One specific disease, Glioblastoma Multiforme, is a type of malignant brain tumor, often found in veterans who were exposed to Agent Orange during service. However, VA has not yet acknowledged that these tumors are due to Agent Orange exposure and therefore they are not on VA’s presumptive list. Sadly, when a veteran passes away from a non-presumptive condition such as Glioblastoma, their surviving spouse is often unable to obtain benefits on their own.
Burn Pit Exposure
Bergmann & Moore recognizes that many veterans from the Gulf War era, Operating Enduring Freedom (OEF), Operation Iraqi Freedom (OIF), Operation New Dawn (OND), and Operation Freedom’s Sentinel (OFS) may have been exposed to hazardous materials that were burned as a form of waste management.
The Board of Veterans’ Appeals (BVA) provides Veterans with five options on what to do when you receive a Board denial. In our experience there is only ONE reasonable option—appeal the BVA decision to the U.S. Court of Appeals to Veterans Claims (CAVC).
Dependency and Indemnity Claims
In the event a veteran passes away, their surviving family members may be entitled to benefits from the VA. Most commonly, this would be the Veteran’s surviving spouse. In order to qualify for DIC benefits, the surviving spouse must show that the Veteran died from a condition or illness related to the veteran’s military service. In some cases, veterans may have already been service connected for the condition that caused their death. In other cases, the surviving spouse is required to prove that the cause of death, if not already service-connected, was due to the veteran’s service.
Even veterans who aren’t rated 100-percent disabled may be eligible to be paid at the 100-percent monetary rate. VA awards individual unemployability, often referred to as total disability for individual unemployability (TDIU), when a veteran’s service connected conditions prohibit him or her from maintaining gainful employment. This benefit is separate from Social Security Disability Income.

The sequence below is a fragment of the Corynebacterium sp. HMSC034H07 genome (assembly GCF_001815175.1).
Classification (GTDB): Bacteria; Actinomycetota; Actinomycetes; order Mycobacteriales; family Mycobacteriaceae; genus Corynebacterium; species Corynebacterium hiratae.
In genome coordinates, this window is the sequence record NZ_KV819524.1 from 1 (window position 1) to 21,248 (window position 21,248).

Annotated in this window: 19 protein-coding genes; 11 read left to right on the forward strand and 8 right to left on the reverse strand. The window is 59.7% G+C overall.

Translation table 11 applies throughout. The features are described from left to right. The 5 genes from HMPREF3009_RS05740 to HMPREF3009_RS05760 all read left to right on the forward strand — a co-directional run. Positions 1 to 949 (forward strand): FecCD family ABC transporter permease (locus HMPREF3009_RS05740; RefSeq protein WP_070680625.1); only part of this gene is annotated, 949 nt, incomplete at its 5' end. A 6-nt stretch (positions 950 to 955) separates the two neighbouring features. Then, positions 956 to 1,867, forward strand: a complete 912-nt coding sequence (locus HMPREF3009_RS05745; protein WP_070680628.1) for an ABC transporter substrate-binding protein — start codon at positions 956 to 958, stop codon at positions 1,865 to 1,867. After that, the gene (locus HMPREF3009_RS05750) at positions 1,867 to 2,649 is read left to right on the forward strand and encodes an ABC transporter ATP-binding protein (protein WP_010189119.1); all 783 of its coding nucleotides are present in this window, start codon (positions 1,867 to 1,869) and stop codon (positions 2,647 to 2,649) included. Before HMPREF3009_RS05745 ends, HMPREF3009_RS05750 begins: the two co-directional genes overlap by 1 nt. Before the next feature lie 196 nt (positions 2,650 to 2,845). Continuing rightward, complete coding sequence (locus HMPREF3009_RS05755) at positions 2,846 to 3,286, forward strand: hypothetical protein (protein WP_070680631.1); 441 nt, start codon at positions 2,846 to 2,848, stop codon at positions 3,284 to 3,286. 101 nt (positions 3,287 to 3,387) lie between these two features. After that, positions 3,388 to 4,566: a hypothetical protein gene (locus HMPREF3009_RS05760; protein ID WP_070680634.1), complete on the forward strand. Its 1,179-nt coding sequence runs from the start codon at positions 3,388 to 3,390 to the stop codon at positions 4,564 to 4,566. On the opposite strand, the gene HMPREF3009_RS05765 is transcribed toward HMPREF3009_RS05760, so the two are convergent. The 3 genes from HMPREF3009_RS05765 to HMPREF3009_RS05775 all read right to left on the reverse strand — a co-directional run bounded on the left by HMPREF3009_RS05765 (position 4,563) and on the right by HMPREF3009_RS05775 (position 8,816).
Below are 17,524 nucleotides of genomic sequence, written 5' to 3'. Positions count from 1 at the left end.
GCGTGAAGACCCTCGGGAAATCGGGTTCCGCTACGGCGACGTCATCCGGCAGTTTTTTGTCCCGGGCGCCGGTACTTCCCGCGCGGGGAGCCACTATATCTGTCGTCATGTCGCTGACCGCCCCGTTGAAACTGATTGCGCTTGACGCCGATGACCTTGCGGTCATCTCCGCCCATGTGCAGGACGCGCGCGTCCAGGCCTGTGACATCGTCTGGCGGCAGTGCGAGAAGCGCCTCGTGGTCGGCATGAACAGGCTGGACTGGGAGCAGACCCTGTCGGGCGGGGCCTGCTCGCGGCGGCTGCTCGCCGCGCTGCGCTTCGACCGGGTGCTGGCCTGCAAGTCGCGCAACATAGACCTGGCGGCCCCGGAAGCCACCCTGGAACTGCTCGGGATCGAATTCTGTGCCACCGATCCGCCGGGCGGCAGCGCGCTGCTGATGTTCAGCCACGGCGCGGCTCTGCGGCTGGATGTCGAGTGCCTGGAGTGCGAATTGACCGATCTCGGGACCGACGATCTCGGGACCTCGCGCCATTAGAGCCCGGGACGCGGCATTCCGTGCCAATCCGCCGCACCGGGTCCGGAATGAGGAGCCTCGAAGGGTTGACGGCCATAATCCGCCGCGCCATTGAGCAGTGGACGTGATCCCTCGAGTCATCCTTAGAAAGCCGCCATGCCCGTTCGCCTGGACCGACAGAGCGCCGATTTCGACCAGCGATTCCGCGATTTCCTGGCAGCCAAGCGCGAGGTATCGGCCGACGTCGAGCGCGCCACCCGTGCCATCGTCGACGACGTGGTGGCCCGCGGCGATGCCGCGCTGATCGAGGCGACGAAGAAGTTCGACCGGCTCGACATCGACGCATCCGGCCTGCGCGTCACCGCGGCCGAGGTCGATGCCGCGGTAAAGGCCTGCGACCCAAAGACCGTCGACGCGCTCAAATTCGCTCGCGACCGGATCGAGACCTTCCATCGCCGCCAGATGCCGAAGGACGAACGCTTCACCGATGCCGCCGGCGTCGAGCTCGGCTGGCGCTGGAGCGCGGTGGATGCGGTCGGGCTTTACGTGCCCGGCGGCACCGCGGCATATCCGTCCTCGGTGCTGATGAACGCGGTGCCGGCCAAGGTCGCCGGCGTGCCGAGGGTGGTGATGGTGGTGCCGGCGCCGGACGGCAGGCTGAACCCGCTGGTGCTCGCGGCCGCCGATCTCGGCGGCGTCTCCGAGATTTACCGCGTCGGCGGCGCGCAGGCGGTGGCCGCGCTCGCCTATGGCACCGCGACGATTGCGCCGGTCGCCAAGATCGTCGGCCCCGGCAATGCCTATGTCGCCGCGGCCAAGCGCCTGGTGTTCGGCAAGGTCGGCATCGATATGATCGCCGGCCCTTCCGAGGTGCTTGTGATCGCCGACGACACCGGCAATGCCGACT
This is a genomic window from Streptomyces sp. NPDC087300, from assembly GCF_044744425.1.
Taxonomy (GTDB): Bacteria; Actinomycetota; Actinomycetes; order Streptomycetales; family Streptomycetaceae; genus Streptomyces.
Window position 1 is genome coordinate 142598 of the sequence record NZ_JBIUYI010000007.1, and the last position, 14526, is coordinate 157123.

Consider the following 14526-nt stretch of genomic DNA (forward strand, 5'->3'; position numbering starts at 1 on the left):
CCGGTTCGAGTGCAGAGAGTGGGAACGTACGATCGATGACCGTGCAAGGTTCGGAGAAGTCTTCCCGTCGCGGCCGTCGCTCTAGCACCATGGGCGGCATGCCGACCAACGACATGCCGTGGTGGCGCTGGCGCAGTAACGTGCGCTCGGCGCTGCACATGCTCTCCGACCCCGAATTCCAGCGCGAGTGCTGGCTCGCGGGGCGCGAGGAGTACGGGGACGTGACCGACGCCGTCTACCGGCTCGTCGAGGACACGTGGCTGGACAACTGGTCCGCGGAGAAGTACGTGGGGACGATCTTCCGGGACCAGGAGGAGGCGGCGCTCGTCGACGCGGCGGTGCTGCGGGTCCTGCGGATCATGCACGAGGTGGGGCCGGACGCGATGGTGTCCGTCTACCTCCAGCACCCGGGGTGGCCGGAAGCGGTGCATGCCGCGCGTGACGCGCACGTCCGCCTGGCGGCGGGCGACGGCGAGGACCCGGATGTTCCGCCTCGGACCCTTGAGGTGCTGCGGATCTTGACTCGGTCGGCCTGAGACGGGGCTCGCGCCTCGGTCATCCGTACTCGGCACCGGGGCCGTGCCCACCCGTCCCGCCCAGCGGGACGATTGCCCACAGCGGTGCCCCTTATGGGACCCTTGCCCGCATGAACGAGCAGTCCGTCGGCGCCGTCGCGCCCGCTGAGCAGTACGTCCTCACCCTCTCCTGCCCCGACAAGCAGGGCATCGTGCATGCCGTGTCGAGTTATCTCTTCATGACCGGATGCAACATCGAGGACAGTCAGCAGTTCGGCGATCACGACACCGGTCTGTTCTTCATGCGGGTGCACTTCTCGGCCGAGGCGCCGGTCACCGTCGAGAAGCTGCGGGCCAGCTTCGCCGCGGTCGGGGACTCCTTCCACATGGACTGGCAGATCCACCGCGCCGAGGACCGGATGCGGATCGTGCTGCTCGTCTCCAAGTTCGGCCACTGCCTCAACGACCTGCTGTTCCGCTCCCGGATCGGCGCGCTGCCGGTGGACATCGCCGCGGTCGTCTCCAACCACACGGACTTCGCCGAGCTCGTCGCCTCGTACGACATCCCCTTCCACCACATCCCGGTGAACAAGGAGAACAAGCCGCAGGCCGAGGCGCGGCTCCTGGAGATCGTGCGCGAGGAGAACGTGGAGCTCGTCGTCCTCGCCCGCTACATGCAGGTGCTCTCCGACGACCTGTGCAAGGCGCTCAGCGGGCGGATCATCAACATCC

Military Sexual Trauma
Military sexual assaults occur with both men and women and often go unreported. Many Veterans believe they do not qualify for Veterans’ benefits for military sexual trauma if they did not report the assault when it happened, but that is not true. There is no time limit for a Veteran to file a claim for a military sexual trauma, even if it is decades later.
Posttraumatic Stress Disorder
Posttraumatic stress disorder (PTSD), also referred to as posttraumatic stress or posttraumatic stress syndrome, is caused by experiencing a traumatic event. Even though the event has passed, many people continue to experience symptoms for months or even years afterward.
Once VA grants service connection for a disability, they then assign a rating based on the severity of the condition. The rating assigned correlates with a monetary amount to be paid monthly. In most cases, the veteran is compensated retroactively back to the effective date of the claim. This means that VA must pay the monthly amount for the disability for each month the claim was open, usually awarded in a lump sum, in addition to the monthly benefits going forward.
Veterans who were injured while in the military, or who aggravated those injuries while in the military, may be eligible for disability compensation. In some cases, compensation claims injuries are immediately obvious, such as when a service member is physically injured while on active duty. Other times, veterans don’t experience symptoms until many years after service, such as in the form of a mental health condition or cancer due to exposure of hazardous materials like Agent Orange, Burn Pits, or Asbestos.
Traumatic Brain Injuries
If a veteran sustains a head injury or full body injury during their military service, there may be longstanding effects known as residuals of a traumatic brain injury. Many veterans are unaware that they’ve even sustained a TBI because they didn’t lose consciousness during the event. Anything from a mild concussion to being thrown in an explosion may constitute a TBI.